Responsibility for Harm or Mistakes This type of obsession involves thoughts about being responsible for something bad happening to others, either because of not doing enough to prevent it or due to making mistakes that cause it. Common responsibility obsessions include What if I left the stove on and my house burns down? What if I left the door unlocked and intruders harm my family? What if the bump I felt while driving to work was a pedestrian I hit with my car? Again, these kinds of thoughts aren’t unusual; many people have them. But if you struggle with this type of OCD, your doubts stick and make you highly anxious.
Symmetry, Order, or Completeness Some obsessions focus on excessive desires for symmetry, orderliness, or feelings of completion. For example, you may feel that if you touch something with one hand, you must also touch it with your other hand. You may feel the need to complete a task or read every word of an article before you leave it…If you have this type of OCD, you wish it didn’t feel intolerable when actions aren’t done “just so” or items don’t line up “just right.” If symmetry, order, or completeness can’t be achieved, you might fear dire consequences. Alternatively, you may not fear specific consequences and instead have vague feelings of discomfort that seem almost impossible to bear.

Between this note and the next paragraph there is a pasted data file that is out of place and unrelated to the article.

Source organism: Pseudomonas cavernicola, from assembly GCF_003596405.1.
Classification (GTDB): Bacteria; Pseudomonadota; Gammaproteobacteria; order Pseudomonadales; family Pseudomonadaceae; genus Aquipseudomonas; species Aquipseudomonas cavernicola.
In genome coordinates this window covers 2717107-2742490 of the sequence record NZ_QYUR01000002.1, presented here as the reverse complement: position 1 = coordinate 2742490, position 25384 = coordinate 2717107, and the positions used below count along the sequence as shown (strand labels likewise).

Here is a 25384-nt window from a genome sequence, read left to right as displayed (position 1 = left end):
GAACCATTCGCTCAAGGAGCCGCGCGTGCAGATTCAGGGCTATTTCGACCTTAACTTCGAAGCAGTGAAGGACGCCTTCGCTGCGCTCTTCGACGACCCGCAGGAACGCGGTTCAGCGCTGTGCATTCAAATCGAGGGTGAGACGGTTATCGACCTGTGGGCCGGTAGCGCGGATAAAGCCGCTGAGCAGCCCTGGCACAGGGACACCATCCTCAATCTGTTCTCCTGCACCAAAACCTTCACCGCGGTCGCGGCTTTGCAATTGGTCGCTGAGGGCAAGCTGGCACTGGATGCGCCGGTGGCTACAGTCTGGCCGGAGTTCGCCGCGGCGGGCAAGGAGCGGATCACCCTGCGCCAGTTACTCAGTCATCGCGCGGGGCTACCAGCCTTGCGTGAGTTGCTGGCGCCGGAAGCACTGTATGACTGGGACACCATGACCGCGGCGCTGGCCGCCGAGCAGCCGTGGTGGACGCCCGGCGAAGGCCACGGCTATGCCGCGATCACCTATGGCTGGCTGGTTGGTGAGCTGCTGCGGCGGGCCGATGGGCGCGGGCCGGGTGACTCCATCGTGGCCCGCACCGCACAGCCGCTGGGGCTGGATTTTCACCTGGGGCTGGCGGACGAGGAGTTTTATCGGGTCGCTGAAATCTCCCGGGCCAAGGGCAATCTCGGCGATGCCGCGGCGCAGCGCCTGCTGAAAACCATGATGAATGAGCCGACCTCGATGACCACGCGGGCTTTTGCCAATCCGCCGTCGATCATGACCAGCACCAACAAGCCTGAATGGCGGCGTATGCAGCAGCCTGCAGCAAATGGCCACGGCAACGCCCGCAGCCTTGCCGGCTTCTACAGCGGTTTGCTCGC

Aggressive, Sexual, Morality and Religious Thoughts Sometimes violent or sexual images pop into people’s heads. Impulses to do something harmful or inappropriate may cross anyone’s mind. If we’re honest, we all have disturbing thoughts. But if you suffer from this type of OCD, these disturbing thoughts, urges, and images can be terrifying. The distress they provoke feels unbearable, and the uncertainty and doubt they trigger feel intolerable. You may feel tormented by wondering what having these thoughts mean about you. You may conclude that you must be a horrible person because you have horrible thoughts. You desperately want these disturbing thoughts and images to go away because they go against the grain of who you are and what you value.
Gina: “What ifs flooded my mind: What if I just picked up that knife and stabbed my mom? What if I drowned my sister? It was like a broken record playing in my head…I tried to reassure myself that I wasn’t capable of committing horrendous acts, but doubts intruded. I couldn’t understand why those thoughts were so persistent. They disturbed me deeply. Being around a knife, water, or anything that could potentially cause harm to someone paralyzed me with fear.”
Obsessions can also include doubts about sexual orientation. These aren’t intentional thoughts directed at exploring and figuring out your sexual identity, and they cause great anguish because of unrelenting doubt and inability to know anything with complete certainty.
Scrupulosity refers to obsessions that involve thoughts about offending God or questions about morality. Blasphemous thoughts are especially disturbing to people with strong religious convictions. Unwanted thoughts about committing a sin can trigger agonizing distress. Yet you can’t control the thoughts or images that enter your mind. And with OCD, thoughts and images tend to stick in spite of desperate efforts not to have them. You don’t need to be religious to have obsessions about morality.
Relationships Doubts about romantic relationships are not unusual, but obsessions involve a preoccupation with them and often interfere with relationships themselves.